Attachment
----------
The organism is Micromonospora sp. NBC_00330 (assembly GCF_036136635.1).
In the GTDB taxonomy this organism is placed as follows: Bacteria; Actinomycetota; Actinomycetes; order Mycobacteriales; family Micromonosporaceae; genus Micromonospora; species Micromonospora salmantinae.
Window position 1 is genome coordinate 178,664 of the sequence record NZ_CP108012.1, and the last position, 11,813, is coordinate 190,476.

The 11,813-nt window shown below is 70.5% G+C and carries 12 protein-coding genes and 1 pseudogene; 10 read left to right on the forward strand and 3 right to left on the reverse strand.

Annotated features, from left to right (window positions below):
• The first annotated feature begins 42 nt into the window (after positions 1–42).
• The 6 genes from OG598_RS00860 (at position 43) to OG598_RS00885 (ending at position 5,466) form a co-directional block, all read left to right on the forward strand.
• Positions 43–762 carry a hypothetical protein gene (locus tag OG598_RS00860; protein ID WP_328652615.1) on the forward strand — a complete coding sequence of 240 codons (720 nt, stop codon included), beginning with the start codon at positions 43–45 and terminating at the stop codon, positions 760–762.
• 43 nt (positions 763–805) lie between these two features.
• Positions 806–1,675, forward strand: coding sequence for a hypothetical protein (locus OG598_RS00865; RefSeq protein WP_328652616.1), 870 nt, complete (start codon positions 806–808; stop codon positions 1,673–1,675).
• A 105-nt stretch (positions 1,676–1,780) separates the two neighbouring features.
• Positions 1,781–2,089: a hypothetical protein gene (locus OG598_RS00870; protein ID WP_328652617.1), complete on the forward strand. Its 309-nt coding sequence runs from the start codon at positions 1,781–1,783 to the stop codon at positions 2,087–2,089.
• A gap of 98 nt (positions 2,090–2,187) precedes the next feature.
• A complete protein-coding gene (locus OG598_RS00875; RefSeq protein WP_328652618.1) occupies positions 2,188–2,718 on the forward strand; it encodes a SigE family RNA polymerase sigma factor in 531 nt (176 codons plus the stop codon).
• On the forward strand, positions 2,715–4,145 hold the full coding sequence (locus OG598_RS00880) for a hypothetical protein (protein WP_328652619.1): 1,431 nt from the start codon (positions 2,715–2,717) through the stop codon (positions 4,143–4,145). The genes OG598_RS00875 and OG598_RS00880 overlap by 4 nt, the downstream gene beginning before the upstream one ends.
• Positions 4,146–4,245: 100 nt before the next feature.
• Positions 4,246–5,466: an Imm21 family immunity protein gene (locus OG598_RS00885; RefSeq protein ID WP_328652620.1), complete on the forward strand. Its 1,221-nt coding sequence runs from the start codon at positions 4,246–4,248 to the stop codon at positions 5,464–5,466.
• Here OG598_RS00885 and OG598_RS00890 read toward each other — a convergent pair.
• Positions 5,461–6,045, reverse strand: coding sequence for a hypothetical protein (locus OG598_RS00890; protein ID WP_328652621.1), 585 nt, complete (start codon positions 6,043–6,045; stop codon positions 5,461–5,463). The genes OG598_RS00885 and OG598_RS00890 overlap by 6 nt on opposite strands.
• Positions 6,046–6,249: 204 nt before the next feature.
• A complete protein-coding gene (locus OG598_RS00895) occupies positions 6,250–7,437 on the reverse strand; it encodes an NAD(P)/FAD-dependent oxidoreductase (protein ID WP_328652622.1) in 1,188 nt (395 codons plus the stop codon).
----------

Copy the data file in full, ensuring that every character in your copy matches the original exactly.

The organism is Micromonospora sp. NBC_00330 (assembly GCF_036136635.1).
In the GTDB taxonomy this organism is placed as follows: Bacteria; Actinomycetota; Actinomycetes; order Mycobacteriales; family Micromonosporaceae; genus Micromonospora; species Micromonospora salmantinae.
Window position 1 is genome coordinate 178,664 of the sequence record NZ_CP108012.1, and the last position, 11,813, is coordinate 190,476.

The 11,813-nt window shown below is 70.5% G+C and carries 12 protein-coding genes and 1 pseudogene; 10 read left to right on the forward strand and 3 right to left on the reverse strand.

Annotated features, from left to right (window positions below):
• The first annotated feature begins 42 nt into the window (after positions 1–42).
• The 6 genes from OG598_RS00860 (at position 43) to OG598_RS00885 (ending at position 5,466) form a co-directional block, all read left to right on the forward strand.
• Positions 43–762 carry a hypothetical protein gene (locus tag OG598_RS00860; protein ID WP_328652615.1) on the forward strand — a complete coding sequence of 240 codons (720 nt, stop codon included), beginning with the start codon at positions 43–45 and terminating at the stop codon, positions 760–762.
• 43 nt (positions 763–805) lie between these two features.
• Positions 806–1,675, forward strand: coding sequence for a hypothetical protein (locus OG598_RS00865; RefSeq protein WP_328652616.1), 870 nt, complete (start codon positions 806–808; stop codon positions 1,673–1,675).
• A 105-nt stretch (positions 1,676–1,780) separates the two neighbouring features.
• Positions 1,781–2,089: a hypothetical protein gene (locus OG598_RS00870; protein ID WP_328652617.1), complete on the forward strand. Its 309-nt coding sequence runs from the start codon at positions 1,781–1,783 to the stop codon at positions 2,087–2,089.
• A gap of 98 nt (positions 2,090–2,187) precedes the next feature.
• A complete protein-coding gene (locus OG598_RS00875; RefSeq protein WP_328652618.1) occupies positions 2,188–2,718 on the forward strand; it encodes a SigE family RNA polymerase sigma factor in 531 nt (176 codons plus the stop codon).
• On the forward strand, positions 2,715–4,145 hold the full coding sequence (locus OG598_RS00880) for a hypothetical protein (protein WP_328652619.1): 1,431 nt from the start codon (positions 2,715–2,717) through the stop codon (positions 4,143–4,145). The genes OG598_RS00875 and OG598_RS00880 overlap by 4 nt, the downstream gene beginning before the upstream one ends.
• Positions 4,146–4,245: 100 nt before the next feature.
• Positions 4,246–5,466: an Imm21 family immunity protein gene (locus OG598_RS00885; RefSeq protein ID WP_328652620.1), complete on the forward strand. Its 1,221-nt coding sequence runs from the start codon at positions 4,246–4,248 to the stop codon at positions 5,464–5,466.
• Here OG598_RS00885 and OG598_RS00890 read toward each other — a convergent pair.
• Positions 5,461–6,045, reverse strand: coding sequence for a hypothetical protein (locus OG598_RS00890; protein ID WP_328652621.1), 585 nt, complete (start codon positions 6,043–6,045; stop codon positions 5,461–5,463). The genes OG598_RS00885 and OG598_RS00890 overlap by 6 nt on opposite strands.
• Positions 6,046–6,249: 204 nt before the next feature.
• A complete protein-coding gene (locus OG598_RS00895) occupies positions 6,250–7,437 on the reverse strand; it encodes an NAD(P)/FAD-dependent oxidoreductase (protein ID WP_328652622.1) in 1,188 nt (395 codons plus the stop codon).